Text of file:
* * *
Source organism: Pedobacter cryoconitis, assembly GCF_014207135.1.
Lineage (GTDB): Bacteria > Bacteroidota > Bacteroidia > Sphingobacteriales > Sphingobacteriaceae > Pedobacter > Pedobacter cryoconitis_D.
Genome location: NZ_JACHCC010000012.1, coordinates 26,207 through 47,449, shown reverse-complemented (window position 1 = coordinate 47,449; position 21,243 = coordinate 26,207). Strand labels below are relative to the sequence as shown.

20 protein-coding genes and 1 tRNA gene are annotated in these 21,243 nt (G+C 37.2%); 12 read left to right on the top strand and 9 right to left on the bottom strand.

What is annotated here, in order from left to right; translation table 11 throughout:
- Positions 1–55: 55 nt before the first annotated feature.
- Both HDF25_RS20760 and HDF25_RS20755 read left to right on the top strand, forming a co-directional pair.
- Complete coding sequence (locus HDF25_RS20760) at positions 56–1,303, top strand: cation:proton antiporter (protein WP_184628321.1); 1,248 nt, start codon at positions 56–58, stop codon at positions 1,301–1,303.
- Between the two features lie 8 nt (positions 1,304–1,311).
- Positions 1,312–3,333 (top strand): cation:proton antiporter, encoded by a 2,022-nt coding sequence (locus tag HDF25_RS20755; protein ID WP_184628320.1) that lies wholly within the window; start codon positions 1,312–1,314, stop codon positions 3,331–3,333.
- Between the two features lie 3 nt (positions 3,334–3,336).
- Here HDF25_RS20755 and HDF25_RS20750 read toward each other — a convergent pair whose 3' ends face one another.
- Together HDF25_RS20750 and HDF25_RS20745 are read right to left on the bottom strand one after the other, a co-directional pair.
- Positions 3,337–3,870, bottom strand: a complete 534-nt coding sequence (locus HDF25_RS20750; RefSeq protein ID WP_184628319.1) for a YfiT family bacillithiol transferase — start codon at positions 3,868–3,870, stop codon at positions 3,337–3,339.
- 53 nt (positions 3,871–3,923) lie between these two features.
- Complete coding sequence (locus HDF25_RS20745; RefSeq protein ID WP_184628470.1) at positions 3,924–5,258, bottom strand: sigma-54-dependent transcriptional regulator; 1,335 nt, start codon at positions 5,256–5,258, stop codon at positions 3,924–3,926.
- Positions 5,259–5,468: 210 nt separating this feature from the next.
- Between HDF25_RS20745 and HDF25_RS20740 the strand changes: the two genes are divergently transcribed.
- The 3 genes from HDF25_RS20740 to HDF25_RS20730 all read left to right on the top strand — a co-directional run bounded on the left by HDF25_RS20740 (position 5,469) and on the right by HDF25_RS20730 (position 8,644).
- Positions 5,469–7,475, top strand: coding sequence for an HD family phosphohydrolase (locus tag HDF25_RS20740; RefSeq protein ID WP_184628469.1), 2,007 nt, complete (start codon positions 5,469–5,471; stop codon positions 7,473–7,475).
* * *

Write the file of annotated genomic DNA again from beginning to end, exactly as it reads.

Source organism: Pedobacter cryoconitis, assembly GCF_014207135.1.
Lineage (GTDB): Bacteria > Bacteroidota > Bacteroidia > Sphingobacteriales > Sphingobacteriaceae > Pedobacter > Pedobacter cryoconitis_D.
Genome location: NZ_JACHCC010000012.1, coordinates 26,207 through 47,449, shown reverse-complemented (window position 1 = coordinate 47,449; position 21,243 = coordinate 26,207). Strand labels below are relative to the sequence as shown.

20 protein-coding genes and 1 tRNA gene are annotated in these 21,243 nt (G+C 37.2%); 12 read left to right on the top strand and 9 right to left on the bottom strand.

What is annotated here, in order from left to right; translation table 11 throughout:
- Positions 1–55: 55 nt before the first annotated feature.
- Both HDF25_RS20760 and HDF25_RS20755 read left to right on the top strand, forming a co-directional pair.
- Complete coding sequence (locus HDF25_RS20760) at positions 56–1,303, top strand: cation:proton antiporter (protein WP_184628321.1); 1,248 nt, start codon at positions 56–58, stop codon at positions 1,301–1,303.
- Between the two features lie 8 nt (positions 1,304–1,311).
- Positions 1,312–3,333 (top strand): cation:proton antiporter, encoded by a 2,022-nt coding sequence (locus tag HDF25_RS20755; protein ID WP_184628320.1) that lies wholly within the window; start codon positions 1,312–1,314, stop codon positions 3,331–3,333.
- Between the two features lie 3 nt (positions 3,334–3,336).
- Here HDF25_RS20755 and HDF25_RS20750 read toward each other — a convergent pair whose 3' ends face one another.
- Together HDF25_RS20750 and HDF25_RS20745 are read right to left on the bottom strand one after the other, a co-directional pair.
- Positions 3,337–3,870, bottom strand: a complete 534-nt coding sequence (locus HDF25_RS20750; RefSeq protein ID WP_184628319.1) for a YfiT family bacillithiol transferase — start codon at positions 3,868–3,870, stop codon at positions 3,337–3,339.
- 53 nt (positions 3,871–3,923) lie between these two features.
- Complete coding sequence (locus HDF25_RS20745; RefSeq protein ID WP_184628470.1) at positions 3,924–5,258, bottom strand: sigma-54-dependent transcriptional regulator; 1,335 nt, start codon at positions 5,256–5,258, stop codon at positions 3,924–3,926.
- Positions 5,259–5,468: 210 nt separating this feature from the next.
- Between HDF25_RS20745 and HDF25_RS20740 the strand changes: the two genes are divergently transcribed.
- The 3 genes from HDF25_RS20740 to HDF25_RS20730 all read left to right on the top strand — a co-directional run bounded on the left by HDF25_RS20740 (position 5,469) and on the right by HDF25_RS20730 (position 8,644).
- Positions 5,469–7,475, top strand: coding sequence for an HD family phosphohydrolase (locus tag HDF25_RS20740; RefSeq protein ID WP_184628469.1), 2,007 nt, complete (start codon positions 5,469–5,471; stop codon positions 7,473–7,475).